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12 May 2014

Read your way across the USA...

... in this pretty cool map:

Credit

I'm not sure I agree with "The Virgin Suicides" choice for Michigan.. surely Hemingway's Nick Adams stories are far more famous?  But I love the concept.

04 April 2014

"I came there at noon. That is, I came somewhere at noon, but I wasn't sure where."

This version of the map of Gethen is copyright © 2009 by Milan Dubnicky, the cartographer. source

 Only two more weeks to go with my MOOC course. I'm still in there, I'm a survivor!  It's a great course -- hard work, reading and writing every week, but if you're at all interested in fantasy and sci fi check it out.  I'm getting a little tired of writing formulaic, 300-word "the significance of item X in  book Z" essays, but I can cope, I hope.  (Comment from last week's peer review: "The inclusion of your psychological state during the writing is engaging, but not exactly enlightening." Oh well - nothing like a shedding another layer of ego!)  Last week we read Ray Bradbury's The Martian Chronicles; this week the assigned test is Ursula K LeGuin's The Left Hand of Darkness. Having never read either previously, I feel the world has just opened up in whole new directions. We always must read broadly and this is why. I don't know why it took me so long to come to science fiction as an adult reader, but there you go. LeGuin is my new hero. There's a Paris Review "Art of Fiction" interview with her here.  The quote in this post's title is from Left Hand of Darkness. It pretty much sums up how I feel about 90% of the time....

12 March 2014

Butter Converter

This butter conversion calculator is my new best friend. And he's got a whole bunch of buddies, including a flour converter calculator, a yogurt converter calculator, and more. Wow. The perfect antidote to my number one pet peeve: US food bloggers who don't include metric ingredients measures in their recipes....

05 March 2014

Pancake Math

It's a puzzle... you have your perfect pancake batter. But it makes either too many or too few. What to do?

Well, a little higher mathmatics is all, apparently:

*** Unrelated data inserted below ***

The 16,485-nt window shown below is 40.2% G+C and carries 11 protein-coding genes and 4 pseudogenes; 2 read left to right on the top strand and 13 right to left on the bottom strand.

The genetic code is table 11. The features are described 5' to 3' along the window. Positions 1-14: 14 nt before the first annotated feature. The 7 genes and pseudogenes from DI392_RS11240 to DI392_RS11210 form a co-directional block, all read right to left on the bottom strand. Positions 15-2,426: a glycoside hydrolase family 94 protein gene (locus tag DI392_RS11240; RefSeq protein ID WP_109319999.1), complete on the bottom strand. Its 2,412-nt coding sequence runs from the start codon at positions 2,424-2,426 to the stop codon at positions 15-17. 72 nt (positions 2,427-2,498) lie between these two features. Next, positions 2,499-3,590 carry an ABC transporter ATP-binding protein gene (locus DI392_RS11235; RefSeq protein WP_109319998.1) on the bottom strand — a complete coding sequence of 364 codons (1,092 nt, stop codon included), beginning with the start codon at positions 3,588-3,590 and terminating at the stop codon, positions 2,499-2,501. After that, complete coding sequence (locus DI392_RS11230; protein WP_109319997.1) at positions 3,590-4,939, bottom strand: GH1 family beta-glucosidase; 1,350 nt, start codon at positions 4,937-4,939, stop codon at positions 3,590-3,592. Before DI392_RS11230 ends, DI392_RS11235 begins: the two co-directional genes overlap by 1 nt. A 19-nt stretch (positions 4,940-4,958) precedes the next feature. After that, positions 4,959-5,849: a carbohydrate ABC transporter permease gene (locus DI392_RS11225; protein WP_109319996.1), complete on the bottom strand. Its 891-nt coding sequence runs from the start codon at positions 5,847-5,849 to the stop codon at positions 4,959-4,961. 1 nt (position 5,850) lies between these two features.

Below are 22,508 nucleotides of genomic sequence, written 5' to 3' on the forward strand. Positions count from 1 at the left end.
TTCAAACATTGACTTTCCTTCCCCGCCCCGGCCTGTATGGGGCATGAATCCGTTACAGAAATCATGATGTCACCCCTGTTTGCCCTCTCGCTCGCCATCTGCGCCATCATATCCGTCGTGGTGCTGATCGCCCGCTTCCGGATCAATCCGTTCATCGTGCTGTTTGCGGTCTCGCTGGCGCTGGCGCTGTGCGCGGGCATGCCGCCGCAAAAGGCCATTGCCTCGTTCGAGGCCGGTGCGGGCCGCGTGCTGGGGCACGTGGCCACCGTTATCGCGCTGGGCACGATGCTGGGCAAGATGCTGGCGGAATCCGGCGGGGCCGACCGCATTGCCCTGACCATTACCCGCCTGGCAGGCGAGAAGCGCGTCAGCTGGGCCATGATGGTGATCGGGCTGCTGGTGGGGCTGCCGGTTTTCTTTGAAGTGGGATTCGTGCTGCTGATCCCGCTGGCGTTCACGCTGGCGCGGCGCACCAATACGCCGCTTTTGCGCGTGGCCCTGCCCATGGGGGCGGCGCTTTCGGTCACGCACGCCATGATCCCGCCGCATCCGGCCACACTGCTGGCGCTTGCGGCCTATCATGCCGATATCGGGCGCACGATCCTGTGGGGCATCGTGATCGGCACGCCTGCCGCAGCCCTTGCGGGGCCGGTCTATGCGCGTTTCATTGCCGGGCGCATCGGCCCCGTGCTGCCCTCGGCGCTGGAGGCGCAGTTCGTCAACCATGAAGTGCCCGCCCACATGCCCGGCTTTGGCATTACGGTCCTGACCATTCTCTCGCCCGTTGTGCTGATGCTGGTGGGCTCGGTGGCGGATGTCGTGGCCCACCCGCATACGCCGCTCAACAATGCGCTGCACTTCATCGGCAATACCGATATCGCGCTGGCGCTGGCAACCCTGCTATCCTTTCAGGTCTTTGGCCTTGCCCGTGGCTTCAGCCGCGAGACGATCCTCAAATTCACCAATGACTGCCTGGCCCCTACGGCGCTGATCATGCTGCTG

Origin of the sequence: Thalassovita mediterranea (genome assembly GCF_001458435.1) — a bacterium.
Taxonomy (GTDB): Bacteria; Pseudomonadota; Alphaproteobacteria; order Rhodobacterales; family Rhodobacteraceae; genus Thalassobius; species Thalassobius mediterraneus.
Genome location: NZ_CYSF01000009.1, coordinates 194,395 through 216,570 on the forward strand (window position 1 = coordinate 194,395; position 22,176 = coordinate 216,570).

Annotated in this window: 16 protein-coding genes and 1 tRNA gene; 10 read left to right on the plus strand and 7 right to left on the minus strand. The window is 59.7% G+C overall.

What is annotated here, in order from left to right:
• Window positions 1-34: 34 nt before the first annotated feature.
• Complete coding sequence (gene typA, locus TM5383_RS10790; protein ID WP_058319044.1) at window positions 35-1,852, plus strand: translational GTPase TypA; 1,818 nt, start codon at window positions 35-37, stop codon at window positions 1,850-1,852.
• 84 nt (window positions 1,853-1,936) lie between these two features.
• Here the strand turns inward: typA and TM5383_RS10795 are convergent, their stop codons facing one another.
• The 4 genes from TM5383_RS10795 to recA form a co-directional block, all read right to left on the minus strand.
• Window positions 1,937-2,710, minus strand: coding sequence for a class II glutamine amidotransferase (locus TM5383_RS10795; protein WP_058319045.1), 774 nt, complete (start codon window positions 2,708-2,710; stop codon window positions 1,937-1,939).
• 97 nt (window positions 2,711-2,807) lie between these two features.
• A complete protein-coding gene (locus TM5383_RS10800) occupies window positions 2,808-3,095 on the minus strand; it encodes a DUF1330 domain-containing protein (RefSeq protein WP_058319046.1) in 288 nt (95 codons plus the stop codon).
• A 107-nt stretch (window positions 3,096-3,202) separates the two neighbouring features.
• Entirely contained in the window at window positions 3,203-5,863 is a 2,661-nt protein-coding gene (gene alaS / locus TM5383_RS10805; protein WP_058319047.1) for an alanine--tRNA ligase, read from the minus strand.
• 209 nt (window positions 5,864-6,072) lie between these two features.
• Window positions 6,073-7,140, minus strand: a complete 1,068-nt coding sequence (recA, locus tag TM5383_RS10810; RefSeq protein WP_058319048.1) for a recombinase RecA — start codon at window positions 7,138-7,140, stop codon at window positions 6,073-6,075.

Students from Sheffield University's Maths Society (SUMS) developed, trialled and tested a formula which enables pancake-lovers to adjust for preferred thickness, griddle size, and number desired. Source.

And if that's too complex, the lovely students at Sheffield U have produced a handy-dandy calculator. It looks like this:


To use it you'll have to go to the university's website. Note, they're coming from the UK so when they say "pancake" they're thinking crepe-size, not the smaller American type. Bon appetit!

28 February 2014

The MOOC-olution

Personally, I'm loving my MOOC -- offered through Courersa, it's a 10 week course called Fantasy and Science Fiction: The Human Mind, Our Modern World, taught by Eric Rabkin, Arthur F. Thurnau Professor, Professor of English Language and Literature, and Professor of Art and Design at the University of Michigan. (I've agonized about it a little, here and here.*)

This MOOC is no push-over. It's a novel a week, plus an essay (300 words), plus peer reviews, plus video lectures. Plus the forums, although I don't have a lot of free time to hang around in them.

Overall, it's brilliant. My brain is positively pinging with ideas and connections. And even more, I like being part of a new kind of learning, I'm glad to be a guinea pig in this thoroughly open experiment with opening university-level education to whoever has an internet connection.

Other people have described the history and potential ramifications better than I.. if you're curious check out Thomas L Friedman on MOOCs in the New York Times.



*I got a "5" on my Dracula essay this week, by the way. Ouais!

21 February 2014

Event: The Time of the Author

What does it mean for an author to be contemporary or modern?
How do artistic relevance and current affairs relate to one another?
How can literature and imagination respond
to the challenges of our time?


the time of the author

wed 12.03 | flagey | 20:15 I en

Seven authors from as many different countries share reflections on what is the role and place of literature in today's world, and on how literature and news relate to one another.
With Céline Curiol (FRA), Joke Hermsen (NLD), Iman Humaydan (LBN), Jens Christian Grøndahl (DNK), Anne Provoost (BEL), Goce Smilevski (MKD) and Juan Gabriel Vásquez (COL). Host: Ortwin De Graef.
This special evening concludes the first Passa Porta Seminar, during which writers and thinkers will be spending three days together (from 10 to 12 of March) at Villa Hellebosch (Vollezele). They will be presenting keynotes and share ideas.

wed 12.03 | 20:15 | Flagey (Studio 1), place Sainte Croix, 1050 Bruxelles
EN | € 10 / 8
Booking advised: www.flagey.be or 02 641 10 20.

Presented by PassaPorta. For more information see here.

19 February 2014

A little horn tooting

I'm rather pleased at what I did in the Alice in Wonderland essay (approached it from the angle of the "three-trial narrative structure"). It's a little hard to keep a straight face while writing phrases like that, but there you go. It is a univeristy course.

In the meantime a little project I've been working on is now live on Eat This Poem.   Are you a bookworm who loves to eat? A literary-minded traveller?  Check out the Literary City Guide for Brussels, compiled by yours truly.

Peter Pan in the Parc d'Egmont (photo my own)